Different Types of Pneumatic Power Tools

Written by  //  June 22, 2020  //  Construction Equipment  //  Comments Off on Different Types of Pneumatic Power Tools

Pneumatic Power Tools

Pneumatic tools are powered by compressed air. They pack a punch that can be very dangerous if the tool misfires or the user isn’t properly trained. Although a homeowner may never use some of the different types of pneumatic power tools, those purchasing new construction homes or building additions may find them very useful.

Sanders

Wood paneling, trim, and other details add elegance to new homes. If every piece of paneling or trim had to be sanded by hand, however, the job would take far too long to complete. Manual sanding also results in uneven surfaces. Pneumatic orbital sanders solve that problem. Their circular motion prevents uni-directional marks on wood surfaces. They also save workers from arm and wrist strain.

Drills

A pneumatically powered drill provides power and precision. These tools can penetrate thick wood and even metal. They work faster and longer than electric or battery-powered drills. They can bore more holes in less time without overheating than other tools.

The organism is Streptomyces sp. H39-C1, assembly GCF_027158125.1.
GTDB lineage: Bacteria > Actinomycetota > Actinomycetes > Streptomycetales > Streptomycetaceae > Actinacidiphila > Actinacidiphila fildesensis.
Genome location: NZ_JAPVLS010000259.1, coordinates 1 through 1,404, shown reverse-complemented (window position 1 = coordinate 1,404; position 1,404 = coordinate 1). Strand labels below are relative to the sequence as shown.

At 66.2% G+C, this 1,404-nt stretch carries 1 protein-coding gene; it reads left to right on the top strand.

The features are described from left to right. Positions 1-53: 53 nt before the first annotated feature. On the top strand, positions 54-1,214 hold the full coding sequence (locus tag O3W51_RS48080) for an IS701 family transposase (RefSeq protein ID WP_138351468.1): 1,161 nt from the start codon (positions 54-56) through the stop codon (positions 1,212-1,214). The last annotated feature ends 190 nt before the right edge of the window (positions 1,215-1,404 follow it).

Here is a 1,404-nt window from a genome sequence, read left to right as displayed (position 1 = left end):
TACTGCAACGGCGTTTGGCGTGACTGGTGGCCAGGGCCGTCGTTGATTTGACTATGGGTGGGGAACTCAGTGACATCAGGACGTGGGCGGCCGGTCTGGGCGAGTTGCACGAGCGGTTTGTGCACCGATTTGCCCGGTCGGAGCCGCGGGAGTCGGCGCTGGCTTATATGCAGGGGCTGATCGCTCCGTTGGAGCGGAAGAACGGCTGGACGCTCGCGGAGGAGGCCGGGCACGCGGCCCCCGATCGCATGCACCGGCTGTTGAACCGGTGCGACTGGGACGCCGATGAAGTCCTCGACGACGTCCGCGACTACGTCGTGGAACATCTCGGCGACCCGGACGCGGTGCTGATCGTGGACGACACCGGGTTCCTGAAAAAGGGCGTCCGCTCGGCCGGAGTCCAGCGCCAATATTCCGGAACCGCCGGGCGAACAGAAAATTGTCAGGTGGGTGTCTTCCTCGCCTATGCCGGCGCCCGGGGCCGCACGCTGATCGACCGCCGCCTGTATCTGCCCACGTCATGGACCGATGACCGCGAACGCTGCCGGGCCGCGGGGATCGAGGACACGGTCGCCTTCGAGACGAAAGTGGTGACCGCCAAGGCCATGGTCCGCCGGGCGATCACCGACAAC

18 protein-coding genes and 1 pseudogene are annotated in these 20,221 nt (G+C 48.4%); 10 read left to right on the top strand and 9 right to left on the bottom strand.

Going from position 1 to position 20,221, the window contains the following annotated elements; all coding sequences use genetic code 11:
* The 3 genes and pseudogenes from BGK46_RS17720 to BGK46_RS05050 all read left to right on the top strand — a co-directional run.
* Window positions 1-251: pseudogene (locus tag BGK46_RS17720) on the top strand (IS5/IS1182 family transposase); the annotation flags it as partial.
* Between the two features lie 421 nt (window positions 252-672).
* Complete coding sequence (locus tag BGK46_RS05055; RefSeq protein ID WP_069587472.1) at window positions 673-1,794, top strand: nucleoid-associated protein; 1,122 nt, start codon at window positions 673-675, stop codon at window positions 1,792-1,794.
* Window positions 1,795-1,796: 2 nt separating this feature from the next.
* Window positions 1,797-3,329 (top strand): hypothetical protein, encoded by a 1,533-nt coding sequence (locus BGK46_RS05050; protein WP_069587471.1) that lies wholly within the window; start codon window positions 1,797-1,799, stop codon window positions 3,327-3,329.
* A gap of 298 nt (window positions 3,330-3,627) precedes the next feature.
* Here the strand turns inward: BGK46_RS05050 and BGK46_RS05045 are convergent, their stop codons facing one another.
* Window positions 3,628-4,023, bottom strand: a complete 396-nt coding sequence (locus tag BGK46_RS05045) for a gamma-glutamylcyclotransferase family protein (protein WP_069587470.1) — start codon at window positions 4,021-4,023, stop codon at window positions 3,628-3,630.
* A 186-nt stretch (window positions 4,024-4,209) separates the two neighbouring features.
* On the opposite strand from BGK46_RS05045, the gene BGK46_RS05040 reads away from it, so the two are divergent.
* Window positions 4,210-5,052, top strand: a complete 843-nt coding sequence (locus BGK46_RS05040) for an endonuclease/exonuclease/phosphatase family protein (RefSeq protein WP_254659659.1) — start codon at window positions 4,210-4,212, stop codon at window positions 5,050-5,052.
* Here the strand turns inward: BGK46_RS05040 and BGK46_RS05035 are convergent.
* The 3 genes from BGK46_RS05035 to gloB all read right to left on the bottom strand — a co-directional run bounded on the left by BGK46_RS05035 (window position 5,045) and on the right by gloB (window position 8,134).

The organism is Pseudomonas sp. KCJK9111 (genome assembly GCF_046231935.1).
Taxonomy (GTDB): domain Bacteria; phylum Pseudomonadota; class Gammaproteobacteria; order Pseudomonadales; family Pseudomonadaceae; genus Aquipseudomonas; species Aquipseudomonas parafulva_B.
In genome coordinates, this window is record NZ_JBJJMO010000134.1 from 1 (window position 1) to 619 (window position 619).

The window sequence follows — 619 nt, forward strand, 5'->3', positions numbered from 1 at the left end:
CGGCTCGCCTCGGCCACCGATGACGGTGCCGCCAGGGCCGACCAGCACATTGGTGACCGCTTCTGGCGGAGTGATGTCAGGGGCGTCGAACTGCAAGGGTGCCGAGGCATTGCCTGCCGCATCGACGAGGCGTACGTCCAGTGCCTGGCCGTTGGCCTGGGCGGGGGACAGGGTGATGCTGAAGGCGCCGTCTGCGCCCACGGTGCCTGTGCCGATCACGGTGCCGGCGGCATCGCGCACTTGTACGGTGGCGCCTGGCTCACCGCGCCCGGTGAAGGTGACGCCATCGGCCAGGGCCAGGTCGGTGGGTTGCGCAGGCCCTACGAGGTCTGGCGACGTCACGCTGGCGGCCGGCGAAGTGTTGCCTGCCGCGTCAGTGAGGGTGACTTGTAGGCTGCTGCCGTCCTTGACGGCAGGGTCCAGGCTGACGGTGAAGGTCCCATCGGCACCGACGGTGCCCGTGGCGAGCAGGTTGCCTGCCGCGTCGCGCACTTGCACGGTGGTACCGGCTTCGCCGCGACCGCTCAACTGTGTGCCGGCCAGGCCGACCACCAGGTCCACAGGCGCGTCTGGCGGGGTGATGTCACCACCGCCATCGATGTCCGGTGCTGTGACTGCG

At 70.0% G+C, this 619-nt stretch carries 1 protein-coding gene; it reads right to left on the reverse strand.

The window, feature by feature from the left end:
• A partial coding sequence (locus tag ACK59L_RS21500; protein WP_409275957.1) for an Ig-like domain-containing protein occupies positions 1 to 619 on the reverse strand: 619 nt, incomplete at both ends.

Nail Guns

Nail guns—which are probably the most familiar type of pneumatic tool—come in different sizes and fire different kinds of fasteners, depending on the job. Most recognizable for framing walls, pneumatic nail guns fasten flooring, assemble and hang cabinets, help install windows and doors, and attach plywood sheathing and roofing. Other nail guns use small, headless nails called brads to attach trim and molding. Pneumatic staplers and nail guns are made for upholstery and picture framing as well.

Jackhammers

Most commonly associated with road construction, jackhammers or air hammers show up in home construction to bust up old concrete, cut up metal, and carve stone. A combination hammer and chisel, air hammers might turn up in home construction where old materials must be removed or where decorative stone elements require shaping.

Paint Sprayers

Painting an entire house by hand is tedious work. Pneumatic paint sprayers aerosolize paint and provide even coverage much more quickly than rollers or brushes.

Auto and machine shops may use different types of pneumatic tools like socket wrenches, grease guns, metal grinders, and riveters not often found in home construction. Needle scalers remove rust, soot, and even barnacles, and pneumatic speed saws minimize the time it takes to cut and trim boards and planks.

Pneumatic tools can be dangerous. Make sure anyone working on your home commits to never leaving their tools unattended and detaches them from air compressors and hoses when not in use.

image credit: twenty20.com

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